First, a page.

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Letter to the Editor: Scott Lemley

By Staff | Jul 14, 2021

Dear Editor:

With an increase in pandemic induced medical needs, combined with a rise in unemployment and the accompanying loss of health insurance, this past year has made it painfully clear just how important affordable medication is. Every day in this country, hard working Americans are forced to pay nearly four times what citizens in other wealthy countries pay for identical medication. This reality means that too many of our family, friends, and neighbors are forced to make the inhumane choice between expensive prescriptions and other everyday necessities like rent and groceries. However, there is a simple solution: Congress can allow Medicare to negotiate drug prices.

The harsh reality is that Americans are dying because they can’t afford the medication they need, and if nothing is done, more will follow.

In January of this year alone, nearly 800 drugs were subject to price hikes, and with prices rising by an average of 5 percent, 100 percent of all hikes were above the rate of inflation. A recent study found that if the price of medication continues to rise at this rate, price-driven non-adherence to drug therapy will be a leadingcause of death in this country, resulting in over 1.1 million patient deaths over the next 10 years.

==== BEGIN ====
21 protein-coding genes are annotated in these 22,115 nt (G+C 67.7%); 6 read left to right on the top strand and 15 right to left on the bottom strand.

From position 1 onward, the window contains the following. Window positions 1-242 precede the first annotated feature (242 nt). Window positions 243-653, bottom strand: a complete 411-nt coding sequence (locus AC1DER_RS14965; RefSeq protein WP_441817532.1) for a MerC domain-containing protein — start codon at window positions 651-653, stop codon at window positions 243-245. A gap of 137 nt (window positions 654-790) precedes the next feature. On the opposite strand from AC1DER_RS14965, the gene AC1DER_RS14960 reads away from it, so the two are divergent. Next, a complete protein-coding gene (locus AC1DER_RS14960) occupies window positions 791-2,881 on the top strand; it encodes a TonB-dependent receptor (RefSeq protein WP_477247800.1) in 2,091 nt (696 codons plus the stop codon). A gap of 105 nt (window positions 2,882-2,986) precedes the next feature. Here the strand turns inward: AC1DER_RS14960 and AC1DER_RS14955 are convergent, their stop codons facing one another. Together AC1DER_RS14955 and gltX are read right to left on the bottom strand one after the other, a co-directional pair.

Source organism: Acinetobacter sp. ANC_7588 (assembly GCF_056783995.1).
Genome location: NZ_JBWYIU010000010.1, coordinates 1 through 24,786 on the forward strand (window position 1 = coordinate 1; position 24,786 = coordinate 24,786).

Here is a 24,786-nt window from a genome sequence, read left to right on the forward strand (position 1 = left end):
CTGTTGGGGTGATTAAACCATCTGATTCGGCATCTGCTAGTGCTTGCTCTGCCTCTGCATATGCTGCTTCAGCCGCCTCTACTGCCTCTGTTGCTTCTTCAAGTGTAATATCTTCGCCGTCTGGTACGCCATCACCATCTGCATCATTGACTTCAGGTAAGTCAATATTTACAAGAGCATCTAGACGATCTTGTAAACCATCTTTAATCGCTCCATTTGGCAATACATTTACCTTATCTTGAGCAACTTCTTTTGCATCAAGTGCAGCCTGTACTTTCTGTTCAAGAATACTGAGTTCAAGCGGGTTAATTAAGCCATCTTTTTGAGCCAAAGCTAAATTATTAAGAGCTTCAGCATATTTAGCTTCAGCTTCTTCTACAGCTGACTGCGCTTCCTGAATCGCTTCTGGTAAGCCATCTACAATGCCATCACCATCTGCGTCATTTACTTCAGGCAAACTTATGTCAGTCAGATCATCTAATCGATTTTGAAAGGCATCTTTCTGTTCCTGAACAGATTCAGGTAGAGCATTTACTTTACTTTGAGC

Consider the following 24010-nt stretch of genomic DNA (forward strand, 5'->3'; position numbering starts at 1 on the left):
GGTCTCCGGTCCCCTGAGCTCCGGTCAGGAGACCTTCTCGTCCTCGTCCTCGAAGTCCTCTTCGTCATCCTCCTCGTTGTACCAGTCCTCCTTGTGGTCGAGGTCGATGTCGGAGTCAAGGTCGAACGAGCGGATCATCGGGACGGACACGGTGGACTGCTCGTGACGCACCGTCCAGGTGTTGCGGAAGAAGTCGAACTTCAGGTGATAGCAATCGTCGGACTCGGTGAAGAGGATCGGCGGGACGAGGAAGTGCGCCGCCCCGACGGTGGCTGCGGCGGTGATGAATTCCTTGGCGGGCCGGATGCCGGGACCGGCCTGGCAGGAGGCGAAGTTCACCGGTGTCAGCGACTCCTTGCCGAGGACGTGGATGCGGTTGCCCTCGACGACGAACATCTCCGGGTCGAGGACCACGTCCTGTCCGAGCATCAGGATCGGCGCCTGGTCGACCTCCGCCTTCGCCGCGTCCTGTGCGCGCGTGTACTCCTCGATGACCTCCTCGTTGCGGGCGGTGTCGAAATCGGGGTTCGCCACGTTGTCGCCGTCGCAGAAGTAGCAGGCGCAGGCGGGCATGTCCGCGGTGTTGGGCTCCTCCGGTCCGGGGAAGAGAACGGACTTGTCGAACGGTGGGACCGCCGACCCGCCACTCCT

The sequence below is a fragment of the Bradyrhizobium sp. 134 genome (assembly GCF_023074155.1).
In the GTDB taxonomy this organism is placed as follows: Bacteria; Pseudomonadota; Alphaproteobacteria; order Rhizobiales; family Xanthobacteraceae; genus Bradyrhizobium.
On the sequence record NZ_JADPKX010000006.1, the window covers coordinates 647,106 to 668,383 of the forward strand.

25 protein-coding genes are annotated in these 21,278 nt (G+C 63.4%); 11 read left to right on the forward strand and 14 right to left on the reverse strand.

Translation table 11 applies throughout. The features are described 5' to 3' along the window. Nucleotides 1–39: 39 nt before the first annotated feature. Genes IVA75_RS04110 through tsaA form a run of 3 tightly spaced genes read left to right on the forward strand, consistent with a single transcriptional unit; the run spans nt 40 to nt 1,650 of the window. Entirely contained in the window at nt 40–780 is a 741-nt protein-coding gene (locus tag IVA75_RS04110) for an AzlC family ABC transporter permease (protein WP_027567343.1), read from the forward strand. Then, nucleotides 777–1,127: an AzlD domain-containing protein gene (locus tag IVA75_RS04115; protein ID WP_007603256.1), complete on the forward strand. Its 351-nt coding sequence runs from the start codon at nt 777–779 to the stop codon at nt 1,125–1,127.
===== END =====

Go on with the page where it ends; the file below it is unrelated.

What makes this reality even more frustrating is the fact that taxpayers are responsible for funding the majority of pharmaceutical drugs available on the market today. The National Institute of Health, an institution funded by taxpayer dollars, contributed to every single one of the 356 new drugs approved by the Food and Drug Administration between 2010 and 2019. And yet, Americans are still forced to pay a premium for potentially life-saving medication.

Here in West Virginia, this issue is especially pertinent. According to the West Virginia Department of Health and Human Resources, our state has the highest rate of arthritis in the country, the second highest rate for diabetes, and ranks third for overall cancer prevalence. This means that for many of our states’ residents, the high price of prescription medication is very personal, and the consequences are all too real.

Sadly, nearly 387,000 West Virginia residents could not pay for their medicine or drugs in the last year. To make matters worse, the working-class and senior communities are often hardest hit by these high prices. As a state that’s built on working-class values and whose very foundation is rooted in these communities, it is shameful to see them left by the wayside.

Allowing Medicare to negotiate drug prices on behalf of the American people has the potential to drastically change this reality. Such a policy change would prevent predatory price gouging and ensure that West Virginians can purchase the medication they need at a fair and affordable price.

The support for this type of reform is overwhelming. Nearly 80 percent of Americans believe the price of medications are unreasonable, and only 25 percent trust pharmaceutical companies to sell their products at a fair price. In West Virginia in particular, 82 percent of voters support Medicare negotiation.

Given the importance of this issue for the hardworking men and women of our state, I am hopeful that lawmakers like Senator Joe Manchin, who has committed to reducing the price of prescription drugs for working-class families in West Virginia, will push for medicare negotiation to be passed into law this year.

Sincerely, Scott Lemley